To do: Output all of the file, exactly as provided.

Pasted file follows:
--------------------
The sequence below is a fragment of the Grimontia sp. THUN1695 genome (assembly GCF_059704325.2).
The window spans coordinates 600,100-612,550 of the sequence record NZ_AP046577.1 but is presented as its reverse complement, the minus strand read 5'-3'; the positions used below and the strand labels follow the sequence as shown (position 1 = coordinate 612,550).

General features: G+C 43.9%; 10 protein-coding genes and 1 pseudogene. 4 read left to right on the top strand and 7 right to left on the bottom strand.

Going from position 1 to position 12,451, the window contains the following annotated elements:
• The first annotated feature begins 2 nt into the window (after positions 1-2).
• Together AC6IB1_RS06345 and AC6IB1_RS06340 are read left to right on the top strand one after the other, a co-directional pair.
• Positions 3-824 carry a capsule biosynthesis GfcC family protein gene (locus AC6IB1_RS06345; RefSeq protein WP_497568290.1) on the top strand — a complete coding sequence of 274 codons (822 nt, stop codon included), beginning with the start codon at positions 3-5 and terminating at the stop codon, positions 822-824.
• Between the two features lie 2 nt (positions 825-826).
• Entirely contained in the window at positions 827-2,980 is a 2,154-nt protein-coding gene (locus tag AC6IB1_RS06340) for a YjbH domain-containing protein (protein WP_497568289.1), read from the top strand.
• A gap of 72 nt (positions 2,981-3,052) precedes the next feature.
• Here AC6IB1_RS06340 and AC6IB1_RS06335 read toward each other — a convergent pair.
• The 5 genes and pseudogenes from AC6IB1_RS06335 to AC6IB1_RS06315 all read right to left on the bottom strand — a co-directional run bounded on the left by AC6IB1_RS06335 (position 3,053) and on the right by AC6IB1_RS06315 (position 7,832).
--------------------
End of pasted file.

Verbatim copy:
The sequence below is a fragment of the Grimontia sp. THUN1695 genome (assembly GCF_059704325.2).
The window spans coordinates 600,100-612,550 of the sequence record NZ_AP046577.1 but is presented as its reverse complement, the minus strand read 5'-3'; the positions used below and the strand labels follow the sequence as shown (position 1 = coordinate 612,550).

General features: G+C 43.9%; 10 protein-coding genes and 1 pseudogene. 4 read left to right on the top strand and 7 right to left on the bottom strand.

Going from position 1 to position 12,451, the window contains the following annotated elements:
• The first annotated feature begins 2 nt into the window (after positions 1-2).
• Together AC6IB1_RS06345 and AC6IB1_RS06340 are read left to right on the top strand one after the other, a co-directional pair.
• Positions 3-824 carry a capsule biosynthesis GfcC family protein gene (locus AC6IB1_RS06345; RefSeq protein WP_497568290.1) on the top strand — a complete coding sequence of 274 codons (822 nt, stop codon included), beginning with the start codon at positions 3-5 and terminating at the stop codon, positions 822-824.
• Between the two features lie 2 nt (positions 825-826).
• Entirely contained in the window at positions 827-2,980 is a 2,154-nt protein-coding gene (locus tag AC6IB1_RS06340) for a YjbH domain-containing protein (protein WP_497568289.1), read from the top strand.
• A gap of 72 nt (positions 2,981-3,052) precedes the next feature.
• Here AC6IB1_RS06340 and AC6IB1_RS06335 read toward each other — a convergent pair.
• The 5 genes and pseudogenes from AC6IB1_RS06335 to AC6IB1_RS06315 all read right to left on the bottom strand — a co-directional run bounded on the left by AC6IB1_RS06335 (position 3,053) and on the right by AC6IB1_RS06315 (position 7,832).